Yes. Here are a few:
I've been speaking and corresponding with a lot of priests and bishops about this lately, and they all agree not only that this is a problem, but that education - among the laity and the clergy - is the best means of addressing it. Our people need to have a firm foundation in Orthodox Faith and Orthodox practice, and then they won't be lead astray by spiritual poison packaged as fluff.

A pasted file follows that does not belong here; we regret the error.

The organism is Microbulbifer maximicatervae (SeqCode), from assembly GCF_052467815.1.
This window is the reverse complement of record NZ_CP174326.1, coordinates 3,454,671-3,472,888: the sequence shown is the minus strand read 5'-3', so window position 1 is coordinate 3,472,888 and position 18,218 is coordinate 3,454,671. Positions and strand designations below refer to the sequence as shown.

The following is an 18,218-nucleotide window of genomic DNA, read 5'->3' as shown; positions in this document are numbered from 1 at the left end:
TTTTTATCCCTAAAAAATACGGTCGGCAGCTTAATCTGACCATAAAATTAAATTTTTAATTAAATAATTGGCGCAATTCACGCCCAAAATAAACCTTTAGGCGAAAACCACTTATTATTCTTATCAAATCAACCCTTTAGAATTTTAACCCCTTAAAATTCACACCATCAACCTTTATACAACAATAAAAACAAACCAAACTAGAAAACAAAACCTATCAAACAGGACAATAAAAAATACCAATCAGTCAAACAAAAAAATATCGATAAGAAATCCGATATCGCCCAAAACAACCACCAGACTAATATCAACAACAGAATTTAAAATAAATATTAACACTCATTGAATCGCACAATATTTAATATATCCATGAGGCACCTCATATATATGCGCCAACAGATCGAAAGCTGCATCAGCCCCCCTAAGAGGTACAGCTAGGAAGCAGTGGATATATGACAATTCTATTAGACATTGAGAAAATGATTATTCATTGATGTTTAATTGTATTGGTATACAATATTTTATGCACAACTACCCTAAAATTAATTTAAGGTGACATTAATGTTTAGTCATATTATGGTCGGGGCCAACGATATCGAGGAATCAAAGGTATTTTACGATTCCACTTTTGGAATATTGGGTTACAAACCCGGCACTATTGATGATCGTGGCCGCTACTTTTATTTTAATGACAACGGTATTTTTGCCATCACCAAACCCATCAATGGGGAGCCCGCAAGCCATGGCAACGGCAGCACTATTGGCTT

Education of an apologetical nature? (As someone who spent a couple of decades skulking the borders of every kind of Protestantism) I'd think this is a battle on their turf. Yes, I know Orthodoxy has most anciently made theological arguments. But the kind of abstraction and analysis moderns expect is literally destructive, that is, by nature it carves and dices, and so, in my opinion, leaves the soul less than whole -- and this is a symptom of the West but also, I think, a means of infection. To try to be more helpful, I'll give an example: By carving theology away from the rest of the life of man, his practice, culture, and so forth, the West manages to leave a great many questions begging. In this way, the attraction to Hollywood, wealth, scientific technology, and so forth is often shielded from scrutiny. And therefore, since in truth so much of human reasoning is not reasonable at all but incensive, the attraction to such bribes from the West can make apologetics a small obstacle. I suppose I should cut to the chase: I do agree that education is the answer for Orthodoxy but believe that it has to be whole, nurturing in men a strong sense of how valuable are the old paths, how honorable too (since somehow there is a sense of shame abroad in the world at not being Western), how the contentment and wholeness they brought the ancients is of a piece with the ancient faith and too precious a jewel to be rejected ...